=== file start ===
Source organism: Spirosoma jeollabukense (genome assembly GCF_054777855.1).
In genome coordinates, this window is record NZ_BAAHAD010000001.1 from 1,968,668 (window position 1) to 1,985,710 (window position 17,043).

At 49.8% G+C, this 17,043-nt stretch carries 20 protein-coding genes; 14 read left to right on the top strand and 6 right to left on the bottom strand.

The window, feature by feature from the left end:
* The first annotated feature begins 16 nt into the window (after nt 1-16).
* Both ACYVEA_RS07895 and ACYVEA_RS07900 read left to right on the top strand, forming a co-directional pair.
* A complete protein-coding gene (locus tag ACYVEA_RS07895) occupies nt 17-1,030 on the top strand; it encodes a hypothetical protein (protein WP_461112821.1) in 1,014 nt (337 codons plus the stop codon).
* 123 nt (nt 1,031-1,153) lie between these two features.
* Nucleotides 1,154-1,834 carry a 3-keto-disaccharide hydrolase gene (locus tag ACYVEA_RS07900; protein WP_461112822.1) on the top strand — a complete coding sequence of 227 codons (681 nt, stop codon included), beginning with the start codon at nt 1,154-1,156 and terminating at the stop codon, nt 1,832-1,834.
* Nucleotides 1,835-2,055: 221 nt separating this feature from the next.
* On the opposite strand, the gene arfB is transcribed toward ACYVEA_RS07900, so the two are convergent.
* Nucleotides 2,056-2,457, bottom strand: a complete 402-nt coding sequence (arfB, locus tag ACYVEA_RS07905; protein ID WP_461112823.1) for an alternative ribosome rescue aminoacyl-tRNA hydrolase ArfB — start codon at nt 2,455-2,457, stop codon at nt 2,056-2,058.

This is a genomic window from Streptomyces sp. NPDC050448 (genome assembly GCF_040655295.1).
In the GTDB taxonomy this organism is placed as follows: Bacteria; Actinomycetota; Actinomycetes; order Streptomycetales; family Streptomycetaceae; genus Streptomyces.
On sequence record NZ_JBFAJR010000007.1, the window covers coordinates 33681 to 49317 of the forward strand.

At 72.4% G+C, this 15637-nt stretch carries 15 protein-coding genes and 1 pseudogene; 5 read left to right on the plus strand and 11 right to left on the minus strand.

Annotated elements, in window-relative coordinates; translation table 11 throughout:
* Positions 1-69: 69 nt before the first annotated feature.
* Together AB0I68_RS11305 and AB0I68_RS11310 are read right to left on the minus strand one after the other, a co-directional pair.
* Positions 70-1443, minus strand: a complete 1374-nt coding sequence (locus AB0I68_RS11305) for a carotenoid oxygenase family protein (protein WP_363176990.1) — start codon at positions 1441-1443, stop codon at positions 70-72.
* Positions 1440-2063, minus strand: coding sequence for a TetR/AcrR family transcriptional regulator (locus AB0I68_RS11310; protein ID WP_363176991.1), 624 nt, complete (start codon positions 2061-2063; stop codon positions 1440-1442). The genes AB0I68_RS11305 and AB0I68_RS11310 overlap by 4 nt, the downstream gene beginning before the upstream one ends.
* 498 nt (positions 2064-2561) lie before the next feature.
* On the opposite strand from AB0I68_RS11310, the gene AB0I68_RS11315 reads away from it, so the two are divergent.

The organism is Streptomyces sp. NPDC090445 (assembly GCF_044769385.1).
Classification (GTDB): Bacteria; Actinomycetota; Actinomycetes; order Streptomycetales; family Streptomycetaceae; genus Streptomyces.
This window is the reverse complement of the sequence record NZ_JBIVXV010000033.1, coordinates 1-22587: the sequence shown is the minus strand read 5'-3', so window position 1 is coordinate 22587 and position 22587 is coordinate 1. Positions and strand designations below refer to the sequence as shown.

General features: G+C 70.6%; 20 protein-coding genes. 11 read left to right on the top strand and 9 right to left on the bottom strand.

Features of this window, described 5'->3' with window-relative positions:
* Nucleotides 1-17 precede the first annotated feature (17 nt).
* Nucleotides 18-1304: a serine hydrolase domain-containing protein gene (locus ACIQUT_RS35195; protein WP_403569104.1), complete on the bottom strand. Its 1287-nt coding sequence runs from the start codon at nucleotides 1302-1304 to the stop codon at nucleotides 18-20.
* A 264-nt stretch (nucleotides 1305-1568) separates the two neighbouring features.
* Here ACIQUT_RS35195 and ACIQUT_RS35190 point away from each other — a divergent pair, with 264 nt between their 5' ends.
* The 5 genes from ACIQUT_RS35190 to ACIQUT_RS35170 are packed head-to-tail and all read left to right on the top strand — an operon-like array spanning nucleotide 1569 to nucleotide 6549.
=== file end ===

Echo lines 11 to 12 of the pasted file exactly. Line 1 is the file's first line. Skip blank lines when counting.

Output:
* On the opposite strand, the gene arfB is transcribed toward ACYVEA_RS07900, so the two are convergent.
* Nucleotides 2,056-2,457, bottom strand: a complete 402-nt coding sequence (arfB, locus tag ACYVEA_RS07905; protein ID WP_461112823.1) for an alternative ribosome rescue aminoacyl-tRNA hydrolase ArfB — start codon at nt 2,455-2,457, stop codon at nt 2,056-2,058.